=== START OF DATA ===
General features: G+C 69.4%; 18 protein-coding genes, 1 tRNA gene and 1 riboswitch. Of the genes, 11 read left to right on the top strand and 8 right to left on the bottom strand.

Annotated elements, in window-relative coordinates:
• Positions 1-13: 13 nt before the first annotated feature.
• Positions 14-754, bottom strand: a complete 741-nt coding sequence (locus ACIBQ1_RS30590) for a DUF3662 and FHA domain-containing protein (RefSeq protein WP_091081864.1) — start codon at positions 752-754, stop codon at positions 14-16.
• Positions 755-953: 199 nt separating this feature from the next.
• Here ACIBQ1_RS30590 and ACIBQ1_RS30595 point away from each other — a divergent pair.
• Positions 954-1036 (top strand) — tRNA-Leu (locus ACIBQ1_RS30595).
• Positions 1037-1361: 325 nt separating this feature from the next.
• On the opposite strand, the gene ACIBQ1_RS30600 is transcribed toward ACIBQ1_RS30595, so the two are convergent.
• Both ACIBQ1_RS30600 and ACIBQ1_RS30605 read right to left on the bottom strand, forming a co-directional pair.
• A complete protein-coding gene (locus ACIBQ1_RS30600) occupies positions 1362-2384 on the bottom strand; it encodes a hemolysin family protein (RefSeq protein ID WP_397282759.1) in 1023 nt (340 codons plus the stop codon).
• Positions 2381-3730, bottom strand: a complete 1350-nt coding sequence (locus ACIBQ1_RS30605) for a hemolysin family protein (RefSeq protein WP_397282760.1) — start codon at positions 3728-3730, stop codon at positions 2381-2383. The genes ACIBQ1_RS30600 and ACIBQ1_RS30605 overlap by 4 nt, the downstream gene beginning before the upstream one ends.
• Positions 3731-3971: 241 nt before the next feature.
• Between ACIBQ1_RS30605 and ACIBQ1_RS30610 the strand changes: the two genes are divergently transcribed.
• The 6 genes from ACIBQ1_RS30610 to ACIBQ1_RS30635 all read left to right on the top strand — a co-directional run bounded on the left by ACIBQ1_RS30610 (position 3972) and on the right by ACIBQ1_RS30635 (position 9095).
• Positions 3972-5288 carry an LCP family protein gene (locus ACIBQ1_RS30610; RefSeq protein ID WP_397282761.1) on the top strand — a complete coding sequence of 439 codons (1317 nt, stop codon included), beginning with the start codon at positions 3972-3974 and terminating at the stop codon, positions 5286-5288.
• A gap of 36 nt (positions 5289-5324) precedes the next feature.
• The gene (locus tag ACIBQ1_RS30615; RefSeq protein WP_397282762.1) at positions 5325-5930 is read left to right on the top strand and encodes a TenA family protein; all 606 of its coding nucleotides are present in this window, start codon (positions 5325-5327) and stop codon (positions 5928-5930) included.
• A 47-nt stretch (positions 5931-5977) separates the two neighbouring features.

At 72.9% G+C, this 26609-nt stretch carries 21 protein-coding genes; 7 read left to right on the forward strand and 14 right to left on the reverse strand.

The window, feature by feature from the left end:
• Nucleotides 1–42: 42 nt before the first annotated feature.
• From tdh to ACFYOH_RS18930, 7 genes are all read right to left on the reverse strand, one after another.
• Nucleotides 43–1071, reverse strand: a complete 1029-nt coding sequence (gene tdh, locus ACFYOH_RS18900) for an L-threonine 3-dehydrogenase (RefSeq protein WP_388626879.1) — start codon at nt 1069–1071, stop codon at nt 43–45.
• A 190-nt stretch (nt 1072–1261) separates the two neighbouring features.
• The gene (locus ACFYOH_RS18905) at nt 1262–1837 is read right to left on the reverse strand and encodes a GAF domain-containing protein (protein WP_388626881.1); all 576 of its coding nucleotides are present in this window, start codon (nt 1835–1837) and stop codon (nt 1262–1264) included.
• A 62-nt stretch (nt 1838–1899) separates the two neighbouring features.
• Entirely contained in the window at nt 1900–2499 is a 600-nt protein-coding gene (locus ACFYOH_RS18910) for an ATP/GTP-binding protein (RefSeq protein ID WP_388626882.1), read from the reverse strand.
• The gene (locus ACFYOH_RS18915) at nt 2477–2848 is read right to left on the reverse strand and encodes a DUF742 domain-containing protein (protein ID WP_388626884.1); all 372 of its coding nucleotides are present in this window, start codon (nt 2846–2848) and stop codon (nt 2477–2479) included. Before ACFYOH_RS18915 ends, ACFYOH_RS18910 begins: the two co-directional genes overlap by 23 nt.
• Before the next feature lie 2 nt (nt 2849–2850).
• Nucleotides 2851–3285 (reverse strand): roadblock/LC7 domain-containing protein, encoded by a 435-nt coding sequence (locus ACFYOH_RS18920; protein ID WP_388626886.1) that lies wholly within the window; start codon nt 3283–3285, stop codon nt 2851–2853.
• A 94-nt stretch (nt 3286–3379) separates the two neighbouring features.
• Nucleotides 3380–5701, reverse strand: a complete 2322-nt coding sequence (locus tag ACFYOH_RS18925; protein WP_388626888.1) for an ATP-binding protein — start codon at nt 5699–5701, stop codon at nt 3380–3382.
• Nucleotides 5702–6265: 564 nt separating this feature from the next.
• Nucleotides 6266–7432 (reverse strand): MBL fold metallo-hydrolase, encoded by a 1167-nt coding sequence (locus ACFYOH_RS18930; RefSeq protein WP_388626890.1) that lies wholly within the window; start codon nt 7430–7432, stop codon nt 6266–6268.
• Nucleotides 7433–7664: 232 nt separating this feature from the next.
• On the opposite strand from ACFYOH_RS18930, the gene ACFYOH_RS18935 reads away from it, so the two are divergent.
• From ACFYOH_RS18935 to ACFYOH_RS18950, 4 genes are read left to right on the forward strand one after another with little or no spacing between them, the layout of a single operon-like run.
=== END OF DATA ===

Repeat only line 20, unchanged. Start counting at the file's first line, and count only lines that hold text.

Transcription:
At 72.9% G+C, this 26609-nt stretch carries 21 protein-coding genes; 7 read left to right on the forward strand and 14 right to left on the reverse strand.